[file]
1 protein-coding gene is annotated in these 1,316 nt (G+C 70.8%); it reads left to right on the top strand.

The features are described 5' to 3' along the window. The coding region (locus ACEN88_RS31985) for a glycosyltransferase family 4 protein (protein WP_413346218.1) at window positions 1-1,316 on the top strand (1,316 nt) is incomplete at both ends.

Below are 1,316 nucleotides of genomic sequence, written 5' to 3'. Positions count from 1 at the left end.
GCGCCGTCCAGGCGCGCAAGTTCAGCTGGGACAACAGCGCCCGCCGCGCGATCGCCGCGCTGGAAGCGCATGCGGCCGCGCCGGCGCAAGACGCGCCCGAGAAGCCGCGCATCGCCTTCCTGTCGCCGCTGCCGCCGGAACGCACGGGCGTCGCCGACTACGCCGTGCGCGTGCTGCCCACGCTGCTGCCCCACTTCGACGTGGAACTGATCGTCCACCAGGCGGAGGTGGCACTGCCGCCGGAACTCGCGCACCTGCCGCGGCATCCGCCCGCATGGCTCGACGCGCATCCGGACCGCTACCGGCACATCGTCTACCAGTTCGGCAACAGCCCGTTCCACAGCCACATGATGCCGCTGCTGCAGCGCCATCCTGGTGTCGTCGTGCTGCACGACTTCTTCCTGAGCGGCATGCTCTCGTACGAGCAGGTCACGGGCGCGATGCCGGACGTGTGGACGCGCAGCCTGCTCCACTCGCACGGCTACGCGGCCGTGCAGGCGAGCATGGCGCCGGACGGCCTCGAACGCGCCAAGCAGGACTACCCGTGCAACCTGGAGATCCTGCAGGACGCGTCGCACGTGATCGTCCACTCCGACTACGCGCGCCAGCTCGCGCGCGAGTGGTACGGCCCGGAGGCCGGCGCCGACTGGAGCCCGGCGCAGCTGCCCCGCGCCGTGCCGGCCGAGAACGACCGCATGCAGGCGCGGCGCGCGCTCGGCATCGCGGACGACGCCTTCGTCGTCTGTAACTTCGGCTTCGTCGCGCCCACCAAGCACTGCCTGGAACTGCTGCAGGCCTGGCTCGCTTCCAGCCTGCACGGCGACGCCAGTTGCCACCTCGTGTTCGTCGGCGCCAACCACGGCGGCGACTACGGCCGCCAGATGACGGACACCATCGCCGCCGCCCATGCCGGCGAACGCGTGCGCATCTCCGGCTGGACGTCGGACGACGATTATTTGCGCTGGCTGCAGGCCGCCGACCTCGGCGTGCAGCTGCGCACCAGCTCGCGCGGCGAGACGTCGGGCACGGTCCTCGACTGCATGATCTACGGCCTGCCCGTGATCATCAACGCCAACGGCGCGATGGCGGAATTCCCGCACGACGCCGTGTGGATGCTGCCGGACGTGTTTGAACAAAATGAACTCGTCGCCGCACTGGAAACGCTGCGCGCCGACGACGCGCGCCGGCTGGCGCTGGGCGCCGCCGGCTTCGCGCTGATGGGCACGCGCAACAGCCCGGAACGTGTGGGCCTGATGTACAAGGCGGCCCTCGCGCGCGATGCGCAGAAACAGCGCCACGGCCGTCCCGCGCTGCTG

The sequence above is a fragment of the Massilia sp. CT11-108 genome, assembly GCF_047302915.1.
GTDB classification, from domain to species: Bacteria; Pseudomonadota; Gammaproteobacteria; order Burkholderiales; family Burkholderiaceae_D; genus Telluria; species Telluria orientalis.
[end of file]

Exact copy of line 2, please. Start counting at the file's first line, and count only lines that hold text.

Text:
The features are described 5' to 3' along the window. The coding region (locus ACEN88_RS31985) for a glycosyltransferase family 4 protein (protein WP_413346218.1) at window positions 1-1,316 on the top strand (1,316 nt) is incomplete at both ends.